Middletown Railroad

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Dave's Park!

Middletown Railroad

Layout

River
Track
Switches
Modification


In this section I will deal with three aspects of the project: the building of the river; the laying of the track; and themodification and installation of the switch controls. Bridges are covered in Structures.

By switch controls I do not mean electrical in this case. This is where model railroading becomes confusing but there are electrical switches and then there are rail switches - often called turnouts to avoid confusion. I am talking about the rail switches in this case.

Click on any photo for a larger version in a new window.



Middle River

The river gave me absolute nightmares! Initially I wanted the outer loop to cross over the inner loop at about the place where East Bay Road begins. Truth is, the only reason I wanted it was so I could build a bridge - an overpass. It was never going to be a large overpass. I was not interested in a large trestle. I have seen some very nice, modern bridges and wanted one. It would have been long enough to span East Bay Road and one track on the side, coming off the inner loop and heading toward East Bay.

A number of people who should know eventually convinced me that the layout was too small to get the grades that I needed in order to make the overpass work. Well, fact is, I am not as sure that they convinced me as I got tired of arguing the point. In any case, I abandoned any sort of idea and in the revised plan had East Bay Road cross over both the inner and outer loops at a double track grade crossing. The track headed for East Bay Road was reworked into what is now the sector plate yard. The sector plate is covered in Structures.

It was then suggested that I could have a river. I looked at a number of other layouts and saw a river I really liked so I thought I could do something similar. To make a long story shorter, the first river just did not fit in the plan. Far too many other pieces of the town were adversely affected by trying to crowd it in. So, at the suggestion of Mark Underwood, the river was seriously down-sized to just enough that it would give me a reason for having my little park, and two bridges - one road bridge and one rail bridge.

I could picture in my mind what I wanted the water in the river to look like but I knew I could not create what I saw in my mind's eye. I frantically searched for products that would be helpful and found nothing I had confidence in. Then I had the idea that I could paint the color of the water on the table and cover that with obsured glass that had a pebbly texture. It was close but I could never make it really right.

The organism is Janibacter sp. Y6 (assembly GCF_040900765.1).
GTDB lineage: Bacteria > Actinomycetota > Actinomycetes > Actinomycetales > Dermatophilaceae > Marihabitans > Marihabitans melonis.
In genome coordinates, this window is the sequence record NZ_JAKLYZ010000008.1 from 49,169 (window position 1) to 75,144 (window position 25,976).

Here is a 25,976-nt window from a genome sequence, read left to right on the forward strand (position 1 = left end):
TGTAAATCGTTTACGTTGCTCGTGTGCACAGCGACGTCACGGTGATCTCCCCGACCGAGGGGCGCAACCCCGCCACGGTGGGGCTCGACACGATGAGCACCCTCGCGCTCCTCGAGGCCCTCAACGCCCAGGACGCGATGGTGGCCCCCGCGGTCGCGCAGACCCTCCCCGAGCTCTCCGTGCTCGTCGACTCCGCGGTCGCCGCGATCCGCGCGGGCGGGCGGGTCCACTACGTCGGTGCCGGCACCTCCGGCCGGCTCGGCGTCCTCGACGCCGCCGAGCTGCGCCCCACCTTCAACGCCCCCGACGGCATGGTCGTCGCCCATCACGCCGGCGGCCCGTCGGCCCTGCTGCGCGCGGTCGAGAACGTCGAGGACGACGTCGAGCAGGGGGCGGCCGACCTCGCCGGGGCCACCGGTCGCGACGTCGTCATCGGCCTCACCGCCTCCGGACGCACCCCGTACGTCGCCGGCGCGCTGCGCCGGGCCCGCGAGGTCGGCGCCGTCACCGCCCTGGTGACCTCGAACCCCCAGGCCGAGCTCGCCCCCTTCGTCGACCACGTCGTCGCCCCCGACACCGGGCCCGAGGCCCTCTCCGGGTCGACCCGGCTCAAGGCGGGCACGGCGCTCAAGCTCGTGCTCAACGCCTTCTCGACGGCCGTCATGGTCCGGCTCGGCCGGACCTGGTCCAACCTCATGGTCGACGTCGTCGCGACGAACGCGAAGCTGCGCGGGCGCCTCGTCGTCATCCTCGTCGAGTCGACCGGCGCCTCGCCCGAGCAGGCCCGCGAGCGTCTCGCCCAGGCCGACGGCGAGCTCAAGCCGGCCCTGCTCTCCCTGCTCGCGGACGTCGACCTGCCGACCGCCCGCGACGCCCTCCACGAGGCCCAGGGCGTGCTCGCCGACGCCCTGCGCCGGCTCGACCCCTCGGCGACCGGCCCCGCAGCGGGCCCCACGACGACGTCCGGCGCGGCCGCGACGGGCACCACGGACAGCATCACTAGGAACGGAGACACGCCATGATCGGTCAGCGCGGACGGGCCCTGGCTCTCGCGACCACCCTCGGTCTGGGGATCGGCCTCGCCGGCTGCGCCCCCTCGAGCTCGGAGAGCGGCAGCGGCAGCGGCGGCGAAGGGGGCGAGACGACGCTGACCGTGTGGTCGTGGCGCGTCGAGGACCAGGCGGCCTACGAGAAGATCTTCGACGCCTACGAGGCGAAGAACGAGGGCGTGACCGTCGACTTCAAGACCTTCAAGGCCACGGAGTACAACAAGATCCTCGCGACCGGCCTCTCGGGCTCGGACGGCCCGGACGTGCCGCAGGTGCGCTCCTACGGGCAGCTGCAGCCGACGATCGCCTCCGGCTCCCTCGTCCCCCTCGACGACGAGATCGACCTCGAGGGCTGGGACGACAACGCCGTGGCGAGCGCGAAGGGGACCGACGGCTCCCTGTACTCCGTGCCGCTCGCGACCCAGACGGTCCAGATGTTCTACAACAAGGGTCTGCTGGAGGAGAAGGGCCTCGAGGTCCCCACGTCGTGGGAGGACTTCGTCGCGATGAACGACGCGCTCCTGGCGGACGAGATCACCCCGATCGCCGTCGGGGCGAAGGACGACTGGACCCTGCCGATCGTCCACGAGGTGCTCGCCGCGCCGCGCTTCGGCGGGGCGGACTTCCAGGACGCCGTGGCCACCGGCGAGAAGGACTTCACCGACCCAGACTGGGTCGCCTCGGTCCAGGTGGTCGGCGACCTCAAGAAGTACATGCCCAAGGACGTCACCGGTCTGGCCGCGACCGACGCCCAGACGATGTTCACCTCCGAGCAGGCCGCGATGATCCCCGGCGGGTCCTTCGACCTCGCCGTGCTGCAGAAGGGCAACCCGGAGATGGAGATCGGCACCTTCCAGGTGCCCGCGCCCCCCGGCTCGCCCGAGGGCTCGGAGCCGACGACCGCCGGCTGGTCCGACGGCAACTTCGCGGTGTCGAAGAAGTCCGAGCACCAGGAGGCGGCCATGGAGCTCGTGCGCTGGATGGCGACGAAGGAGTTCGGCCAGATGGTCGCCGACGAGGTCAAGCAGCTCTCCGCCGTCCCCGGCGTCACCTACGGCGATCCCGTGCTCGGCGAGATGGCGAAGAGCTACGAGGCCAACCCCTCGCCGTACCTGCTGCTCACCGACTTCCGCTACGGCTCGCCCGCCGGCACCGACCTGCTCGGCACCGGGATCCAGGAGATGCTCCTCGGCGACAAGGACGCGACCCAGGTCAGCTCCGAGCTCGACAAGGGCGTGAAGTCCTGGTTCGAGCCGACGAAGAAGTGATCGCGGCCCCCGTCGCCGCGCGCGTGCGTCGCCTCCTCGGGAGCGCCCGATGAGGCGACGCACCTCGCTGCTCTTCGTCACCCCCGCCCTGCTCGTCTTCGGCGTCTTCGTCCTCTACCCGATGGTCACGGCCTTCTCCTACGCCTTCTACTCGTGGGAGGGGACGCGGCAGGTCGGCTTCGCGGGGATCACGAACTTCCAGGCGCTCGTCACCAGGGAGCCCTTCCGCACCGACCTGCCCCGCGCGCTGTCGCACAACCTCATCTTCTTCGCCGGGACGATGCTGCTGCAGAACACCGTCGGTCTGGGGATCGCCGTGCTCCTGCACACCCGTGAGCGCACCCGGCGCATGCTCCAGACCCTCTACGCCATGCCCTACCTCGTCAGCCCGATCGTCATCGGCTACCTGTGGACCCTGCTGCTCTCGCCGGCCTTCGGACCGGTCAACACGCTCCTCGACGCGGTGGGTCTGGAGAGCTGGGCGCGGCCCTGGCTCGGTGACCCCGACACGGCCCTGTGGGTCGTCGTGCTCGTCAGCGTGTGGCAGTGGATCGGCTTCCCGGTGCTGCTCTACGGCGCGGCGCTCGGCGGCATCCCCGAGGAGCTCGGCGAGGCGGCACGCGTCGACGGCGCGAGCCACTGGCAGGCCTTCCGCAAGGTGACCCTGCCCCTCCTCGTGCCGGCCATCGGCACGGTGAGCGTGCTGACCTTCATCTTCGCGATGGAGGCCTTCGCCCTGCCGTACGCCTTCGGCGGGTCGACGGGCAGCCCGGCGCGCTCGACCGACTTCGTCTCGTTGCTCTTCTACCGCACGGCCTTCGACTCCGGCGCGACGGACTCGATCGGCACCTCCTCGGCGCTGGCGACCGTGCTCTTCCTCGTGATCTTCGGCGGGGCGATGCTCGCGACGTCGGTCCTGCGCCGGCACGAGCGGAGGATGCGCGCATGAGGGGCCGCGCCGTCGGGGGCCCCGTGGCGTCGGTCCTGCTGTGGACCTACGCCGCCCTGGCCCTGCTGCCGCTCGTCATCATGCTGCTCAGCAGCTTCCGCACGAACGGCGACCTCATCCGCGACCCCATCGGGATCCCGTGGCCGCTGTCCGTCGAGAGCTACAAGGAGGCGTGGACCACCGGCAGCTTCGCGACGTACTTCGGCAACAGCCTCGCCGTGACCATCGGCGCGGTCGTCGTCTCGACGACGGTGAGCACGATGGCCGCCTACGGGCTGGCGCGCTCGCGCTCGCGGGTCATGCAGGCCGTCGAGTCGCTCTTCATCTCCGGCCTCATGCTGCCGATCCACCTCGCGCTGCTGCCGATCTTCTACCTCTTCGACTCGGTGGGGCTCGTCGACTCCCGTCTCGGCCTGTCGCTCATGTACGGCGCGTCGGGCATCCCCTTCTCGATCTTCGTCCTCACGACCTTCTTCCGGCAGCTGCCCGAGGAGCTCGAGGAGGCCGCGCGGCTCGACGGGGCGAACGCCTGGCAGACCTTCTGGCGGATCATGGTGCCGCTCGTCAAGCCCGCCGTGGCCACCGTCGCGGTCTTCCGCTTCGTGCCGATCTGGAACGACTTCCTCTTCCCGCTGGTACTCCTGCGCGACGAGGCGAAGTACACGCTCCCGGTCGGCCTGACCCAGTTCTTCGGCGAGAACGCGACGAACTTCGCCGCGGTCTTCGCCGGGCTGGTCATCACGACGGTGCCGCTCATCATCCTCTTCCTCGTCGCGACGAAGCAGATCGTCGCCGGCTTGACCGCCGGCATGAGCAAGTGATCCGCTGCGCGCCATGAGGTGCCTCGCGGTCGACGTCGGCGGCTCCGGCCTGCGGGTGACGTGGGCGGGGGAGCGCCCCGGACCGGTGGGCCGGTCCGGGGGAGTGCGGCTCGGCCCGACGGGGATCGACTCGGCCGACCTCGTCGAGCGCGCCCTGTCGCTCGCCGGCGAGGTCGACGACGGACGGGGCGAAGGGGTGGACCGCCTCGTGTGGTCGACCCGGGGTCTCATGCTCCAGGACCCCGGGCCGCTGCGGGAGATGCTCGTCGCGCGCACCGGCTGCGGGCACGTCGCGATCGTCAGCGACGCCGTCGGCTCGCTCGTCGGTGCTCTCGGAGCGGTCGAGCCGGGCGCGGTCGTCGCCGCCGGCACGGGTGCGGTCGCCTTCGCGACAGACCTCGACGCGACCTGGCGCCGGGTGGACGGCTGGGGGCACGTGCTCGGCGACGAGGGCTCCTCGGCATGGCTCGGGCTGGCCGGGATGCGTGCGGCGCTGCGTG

It was at about that point, with me about to write the river off entirely, that my brother Jim offered to paint the river. Trouble is, he lives about a three hour drive for here and I really never see him. But, we hatched a plan for me to send him an exact drawing of the shape of the river, by mail, he would paint it on poster board, preserve it with dull-coat, and he would mail it back to me. He would also paint me an extra bit of water so I could experiment with top coats. I sent the drawing along with several photos of rivers that I thought I could live with.

I was quite skeptical about it and when it arrived in the mail I thought it was all wrong, it could never work. He had varied the colors of areas of the river just slightly to enhance the shading under the bridge and the increased depth where the river empties into the bay. I was okay with that but I thought over all, the whole thing looked far too pale.

The idea was to lay the river painting on the table with double faced art tape and then paint at least two or three top coats of something clear. As I sat and stared at it the thought came to me that I could correct the fact that the colors were too pale and give it some depth if I added a bit of color to the top coat. I tried different mixes but finally settled on a formula of 1 ounce of polyurethane with 1 drop each of green and blue food coloring and 1 drop of black paint.

The first two pictures show the river being taped to the table. This is prior to top-coating it.

river01 river02


The next photo shows the first top coat. I realized after just one coat that tinting the top coat was going to produce the result I wanted. The photo following that is with one coat of top coat and with the foam board cut and glued in place.